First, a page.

“I was taught certain things (in Sweden) and when I came to the United States, I had to relearn and this has been very confusing,” Cedin said. “There were new ways of looking at the game. Coach Utter and American coaches in general teach a different game than coaches in Sweden or Europe do.”

He also had to adapt to the difference in the ice surface, which is smaller than what he was used to in Sweden.

While it is not easy to be an international student-athlete, considering the difficulty of adjusting to the American culture and being far from home, Cedin’s experience has been positive.

He’s grown personally, intellectually, and even on the ice where he’s blended with teammates who have nicknamed him, “Swede.”

“Joakim is someone who truly exemplifies the phrase “student–athlete,” Utter said. “He is very conscientious about his academic performance, his athletic performance and the image he presents on the ice and in the campus community.”

His positive attitude, respect, and mental discipline also make him stand out.

“He is a refreshing athlete to deal with because of his personality, discipline and focus,” Utter said. “Some of his teammates have adopted the discipline and focus he brings to his life. As a coach, that is personally rewarding to see.”

Cedin also stands out in the classroom where he excels academically, having been named to the Dean’s List.

A busy schedule packed with 19 credit hours, plus hockey practice and school work, leaves Cedin little time to miss home. He stays in touch with his mother on a daily basis via e-mail and talks to her frequently by phone.

When it comes down to it, Cedin’s journey to America is all about growing and experiencing new things.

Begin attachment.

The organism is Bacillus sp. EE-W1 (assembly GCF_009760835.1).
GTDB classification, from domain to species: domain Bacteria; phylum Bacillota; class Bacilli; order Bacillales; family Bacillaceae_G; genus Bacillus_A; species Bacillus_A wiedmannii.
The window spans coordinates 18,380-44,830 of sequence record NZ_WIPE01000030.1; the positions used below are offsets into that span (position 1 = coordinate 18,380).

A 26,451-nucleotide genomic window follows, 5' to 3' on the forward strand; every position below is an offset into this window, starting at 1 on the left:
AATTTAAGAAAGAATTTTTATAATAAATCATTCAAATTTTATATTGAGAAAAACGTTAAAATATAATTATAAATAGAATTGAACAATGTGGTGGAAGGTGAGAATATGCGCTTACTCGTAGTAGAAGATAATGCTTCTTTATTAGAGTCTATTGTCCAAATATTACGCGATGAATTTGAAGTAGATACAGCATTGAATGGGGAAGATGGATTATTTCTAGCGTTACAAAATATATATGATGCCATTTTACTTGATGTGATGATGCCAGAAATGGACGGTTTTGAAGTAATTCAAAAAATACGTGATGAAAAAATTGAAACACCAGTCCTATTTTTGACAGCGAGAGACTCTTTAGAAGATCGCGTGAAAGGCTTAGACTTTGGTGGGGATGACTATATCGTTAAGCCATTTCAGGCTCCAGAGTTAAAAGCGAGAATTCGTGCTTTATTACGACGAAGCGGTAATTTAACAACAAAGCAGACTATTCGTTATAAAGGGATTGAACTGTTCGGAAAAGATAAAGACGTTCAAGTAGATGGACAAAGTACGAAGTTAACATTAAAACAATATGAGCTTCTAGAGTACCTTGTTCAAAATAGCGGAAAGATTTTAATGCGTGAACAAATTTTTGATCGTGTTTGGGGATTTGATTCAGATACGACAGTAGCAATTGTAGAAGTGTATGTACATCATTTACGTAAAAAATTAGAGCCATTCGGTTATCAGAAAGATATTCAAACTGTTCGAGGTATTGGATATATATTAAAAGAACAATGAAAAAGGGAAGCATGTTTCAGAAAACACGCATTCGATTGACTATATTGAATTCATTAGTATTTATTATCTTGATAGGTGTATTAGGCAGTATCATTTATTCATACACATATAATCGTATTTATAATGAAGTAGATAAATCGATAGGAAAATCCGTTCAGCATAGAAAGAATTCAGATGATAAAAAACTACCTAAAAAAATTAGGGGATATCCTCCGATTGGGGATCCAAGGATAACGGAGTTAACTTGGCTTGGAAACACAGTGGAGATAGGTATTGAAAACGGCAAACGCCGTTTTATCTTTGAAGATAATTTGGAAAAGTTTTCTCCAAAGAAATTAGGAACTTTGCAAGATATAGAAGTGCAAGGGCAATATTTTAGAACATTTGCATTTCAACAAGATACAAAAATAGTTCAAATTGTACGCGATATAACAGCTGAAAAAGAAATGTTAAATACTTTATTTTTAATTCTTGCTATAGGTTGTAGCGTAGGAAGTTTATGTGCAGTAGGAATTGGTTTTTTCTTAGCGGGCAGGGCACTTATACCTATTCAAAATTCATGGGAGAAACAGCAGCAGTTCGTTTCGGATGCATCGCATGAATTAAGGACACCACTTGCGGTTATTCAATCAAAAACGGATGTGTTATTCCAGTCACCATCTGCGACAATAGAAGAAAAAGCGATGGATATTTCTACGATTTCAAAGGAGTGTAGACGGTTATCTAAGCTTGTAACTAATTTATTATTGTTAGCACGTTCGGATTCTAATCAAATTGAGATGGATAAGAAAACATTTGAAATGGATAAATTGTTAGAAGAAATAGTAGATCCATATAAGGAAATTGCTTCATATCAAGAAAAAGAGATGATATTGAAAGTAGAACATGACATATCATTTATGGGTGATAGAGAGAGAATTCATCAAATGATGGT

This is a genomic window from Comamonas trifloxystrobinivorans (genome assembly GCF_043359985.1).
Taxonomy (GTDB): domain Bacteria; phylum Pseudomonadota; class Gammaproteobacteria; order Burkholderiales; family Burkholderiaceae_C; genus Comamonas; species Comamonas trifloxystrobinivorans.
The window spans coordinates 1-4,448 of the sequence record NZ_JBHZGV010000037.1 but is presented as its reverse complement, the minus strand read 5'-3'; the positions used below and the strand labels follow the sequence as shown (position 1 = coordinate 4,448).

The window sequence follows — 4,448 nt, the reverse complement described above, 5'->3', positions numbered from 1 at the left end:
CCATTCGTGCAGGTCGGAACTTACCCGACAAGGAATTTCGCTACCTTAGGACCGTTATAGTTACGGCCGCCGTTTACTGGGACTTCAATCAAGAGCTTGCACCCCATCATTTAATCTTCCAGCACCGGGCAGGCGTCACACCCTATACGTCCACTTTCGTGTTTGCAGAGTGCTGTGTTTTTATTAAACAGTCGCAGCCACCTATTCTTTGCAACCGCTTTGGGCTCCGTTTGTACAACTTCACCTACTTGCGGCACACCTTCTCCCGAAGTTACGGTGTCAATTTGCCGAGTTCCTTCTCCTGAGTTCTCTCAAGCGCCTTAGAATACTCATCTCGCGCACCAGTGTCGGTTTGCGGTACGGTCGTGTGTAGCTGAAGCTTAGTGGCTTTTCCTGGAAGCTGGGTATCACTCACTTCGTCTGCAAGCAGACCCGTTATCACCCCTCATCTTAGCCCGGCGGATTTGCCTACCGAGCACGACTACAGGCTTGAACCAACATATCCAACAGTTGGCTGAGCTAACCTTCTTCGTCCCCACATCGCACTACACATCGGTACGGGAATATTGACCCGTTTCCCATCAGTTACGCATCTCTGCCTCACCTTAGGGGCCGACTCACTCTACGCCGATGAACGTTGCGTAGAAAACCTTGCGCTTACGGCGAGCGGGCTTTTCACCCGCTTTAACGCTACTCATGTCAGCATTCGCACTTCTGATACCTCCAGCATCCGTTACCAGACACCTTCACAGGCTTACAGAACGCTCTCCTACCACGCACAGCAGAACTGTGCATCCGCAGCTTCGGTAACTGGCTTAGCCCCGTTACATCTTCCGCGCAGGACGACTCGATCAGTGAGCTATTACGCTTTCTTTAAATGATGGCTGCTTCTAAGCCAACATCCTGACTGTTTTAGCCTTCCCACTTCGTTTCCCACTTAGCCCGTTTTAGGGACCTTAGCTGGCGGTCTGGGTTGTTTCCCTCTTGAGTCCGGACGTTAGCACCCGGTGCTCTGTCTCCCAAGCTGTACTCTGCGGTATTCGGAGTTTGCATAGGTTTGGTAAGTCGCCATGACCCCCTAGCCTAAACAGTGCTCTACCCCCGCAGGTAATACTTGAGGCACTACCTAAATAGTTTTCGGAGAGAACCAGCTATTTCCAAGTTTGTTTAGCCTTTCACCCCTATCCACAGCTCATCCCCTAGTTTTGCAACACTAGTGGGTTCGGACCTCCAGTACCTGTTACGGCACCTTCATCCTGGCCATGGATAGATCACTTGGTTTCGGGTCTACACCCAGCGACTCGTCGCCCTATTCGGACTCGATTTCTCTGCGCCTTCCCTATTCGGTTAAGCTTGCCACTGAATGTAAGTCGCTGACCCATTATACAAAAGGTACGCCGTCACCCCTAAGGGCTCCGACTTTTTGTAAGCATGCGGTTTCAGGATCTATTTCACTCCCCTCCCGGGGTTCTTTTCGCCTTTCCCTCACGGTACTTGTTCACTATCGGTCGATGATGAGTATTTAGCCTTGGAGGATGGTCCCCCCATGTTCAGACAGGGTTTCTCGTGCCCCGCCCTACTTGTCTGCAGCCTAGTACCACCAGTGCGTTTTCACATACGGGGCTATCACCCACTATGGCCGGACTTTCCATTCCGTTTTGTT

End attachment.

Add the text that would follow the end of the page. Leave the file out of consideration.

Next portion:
“Each day I experience something new,” he said. “I want to feel always that I have evolved and that I have done my best. That is what is most important to me.”

This translates into other areas of his life. Cedin likes to travel to learn about other countries and broaden his horizons. He’s already been to China and will be following a teammate home to Texas during the next college break.

Morrisville State College offers 14 bachelor degrees and a wide variety of associate degrees and options. Considered to be one of the most technologically advanced colleges in the nation for its ThinkPad University program and wireless technology initiative, the college recently became the first in the nation to comprehensively replace landlines in residence halls with individual cellular phones. Morrisville State College was also chosen as one of the top five colleges in the nation for campus activities by Campus Activities magazine.

The Morrisville State College Norwich Campus offers programs in business, computer technology, office administration, liberal arts/education transfer, nursing and early childhood to Chenango County area residents and employers. Students may also apply coursework to other associate or bachelor degrees at the main campus.